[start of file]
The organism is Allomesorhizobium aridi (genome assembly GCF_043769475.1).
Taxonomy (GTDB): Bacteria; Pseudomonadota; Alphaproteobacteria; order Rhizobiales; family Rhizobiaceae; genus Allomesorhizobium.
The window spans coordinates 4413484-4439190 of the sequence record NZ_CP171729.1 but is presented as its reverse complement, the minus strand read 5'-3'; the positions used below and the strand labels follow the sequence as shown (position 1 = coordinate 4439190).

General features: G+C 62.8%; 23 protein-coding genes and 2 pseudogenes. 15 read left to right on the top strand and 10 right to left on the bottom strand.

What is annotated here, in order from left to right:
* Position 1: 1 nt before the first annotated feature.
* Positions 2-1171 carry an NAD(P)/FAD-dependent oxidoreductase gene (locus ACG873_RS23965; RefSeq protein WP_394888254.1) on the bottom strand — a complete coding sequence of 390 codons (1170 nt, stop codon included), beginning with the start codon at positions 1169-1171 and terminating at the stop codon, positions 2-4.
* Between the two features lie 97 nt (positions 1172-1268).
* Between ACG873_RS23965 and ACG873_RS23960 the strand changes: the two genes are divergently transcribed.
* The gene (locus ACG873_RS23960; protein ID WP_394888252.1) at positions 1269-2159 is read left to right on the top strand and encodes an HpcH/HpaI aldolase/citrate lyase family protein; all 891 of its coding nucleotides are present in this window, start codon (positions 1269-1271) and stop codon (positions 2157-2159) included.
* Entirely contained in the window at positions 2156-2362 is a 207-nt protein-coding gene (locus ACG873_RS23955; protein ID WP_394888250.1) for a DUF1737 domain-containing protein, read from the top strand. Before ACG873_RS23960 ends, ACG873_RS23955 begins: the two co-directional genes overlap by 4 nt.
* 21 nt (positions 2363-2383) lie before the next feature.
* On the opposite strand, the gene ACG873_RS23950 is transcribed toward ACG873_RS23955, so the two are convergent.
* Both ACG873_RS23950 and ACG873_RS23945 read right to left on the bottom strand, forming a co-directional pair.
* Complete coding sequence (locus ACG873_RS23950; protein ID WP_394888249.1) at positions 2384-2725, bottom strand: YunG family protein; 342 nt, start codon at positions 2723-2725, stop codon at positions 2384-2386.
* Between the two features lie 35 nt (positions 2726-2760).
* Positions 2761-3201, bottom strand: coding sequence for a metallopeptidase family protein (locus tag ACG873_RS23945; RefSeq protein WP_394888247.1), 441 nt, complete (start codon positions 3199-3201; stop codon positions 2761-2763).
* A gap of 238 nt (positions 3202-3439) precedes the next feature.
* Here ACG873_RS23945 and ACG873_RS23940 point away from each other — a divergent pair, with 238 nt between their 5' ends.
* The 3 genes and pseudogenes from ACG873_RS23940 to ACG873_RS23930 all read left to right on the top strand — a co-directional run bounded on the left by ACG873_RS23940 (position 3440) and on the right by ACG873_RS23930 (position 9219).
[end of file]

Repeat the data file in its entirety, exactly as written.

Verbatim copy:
The organism is Allomesorhizobium aridi (genome assembly GCF_043769475.1).
Taxonomy (GTDB): Bacteria; Pseudomonadota; Alphaproteobacteria; order Rhizobiales; family Rhizobiaceae; genus Allomesorhizobium.
The window spans coordinates 4413484-4439190 of the sequence record NZ_CP171729.1 but is presented as its reverse complement, the minus strand read 5'-3'; the positions used below and the strand labels follow the sequence as shown (position 1 = coordinate 4439190).

General features: G+C 62.8%; 23 protein-coding genes and 2 pseudogenes. 15 read left to right on the top strand and 10 right to left on the bottom strand.

What is annotated here, in order from left to right:
* Position 1: 1 nt before the first annotated feature.
* Positions 2-1171 carry an NAD(P)/FAD-dependent oxidoreductase gene (locus ACG873_RS23965; RefSeq protein WP_394888254.1) on the bottom strand — a complete coding sequence of 390 codons (1170 nt, stop codon included), beginning with the start codon at positions 1169-1171 and terminating at the stop codon, positions 2-4.
* Between the two features lie 97 nt (positions 1172-1268).
* Between ACG873_RS23965 and ACG873_RS23960 the strand changes: the two genes are divergently transcribed.
* The gene (locus ACG873_RS23960; protein ID WP_394888252.1) at positions 1269-2159 is read left to right on the top strand and encodes an HpcH/HpaI aldolase/citrate lyase family protein; all 891 of its coding nucleotides are present in this window, start codon (positions 1269-1271) and stop codon (positions 2157-2159) included.
* Entirely contained in the window at positions 2156-2362 is a 207-nt protein-coding gene (locus ACG873_RS23955; protein ID WP_394888250.1) for a DUF1737 domain-containing protein, read from the top strand. Before ACG873_RS23960 ends, ACG873_RS23955 begins: the two co-directional genes overlap by 4 nt.
* 21 nt (positions 2363-2383) lie before the next feature.
* On the opposite strand, the gene ACG873_RS23950 is transcribed toward ACG873_RS23955, so the two are convergent.
* Both ACG873_RS23950 and ACG873_RS23945 read right to left on the bottom strand, forming a co-directional pair.
* Complete coding sequence (locus ACG873_RS23950; protein ID WP_394888249.1) at positions 2384-2725, bottom strand: YunG family protein; 342 nt, start codon at positions 2723-2725, stop codon at positions 2384-2386.
* Between the two features lie 35 nt (positions 2726-2760).
* Positions 2761-3201, bottom strand: coding sequence for a metallopeptidase family protein (locus tag ACG873_RS23945; RefSeq protein WP_394888247.1), 441 nt, complete (start codon positions 3199-3201; stop codon positions 2761-2763).
* A gap of 238 nt (positions 3202-3439) precedes the next feature.
* Here ACG873_RS23945 and ACG873_RS23940 point away from each other — a divergent pair, with 238 nt between their 5' ends.
* The 3 genes and pseudogenes from ACG873_RS23940 to ACG873_RS23930 all read left to right on the top strand — a co-directional run bounded on the left by ACG873_RS23940 (position 3440) and on the right by ACG873_RS23930 (position 9219).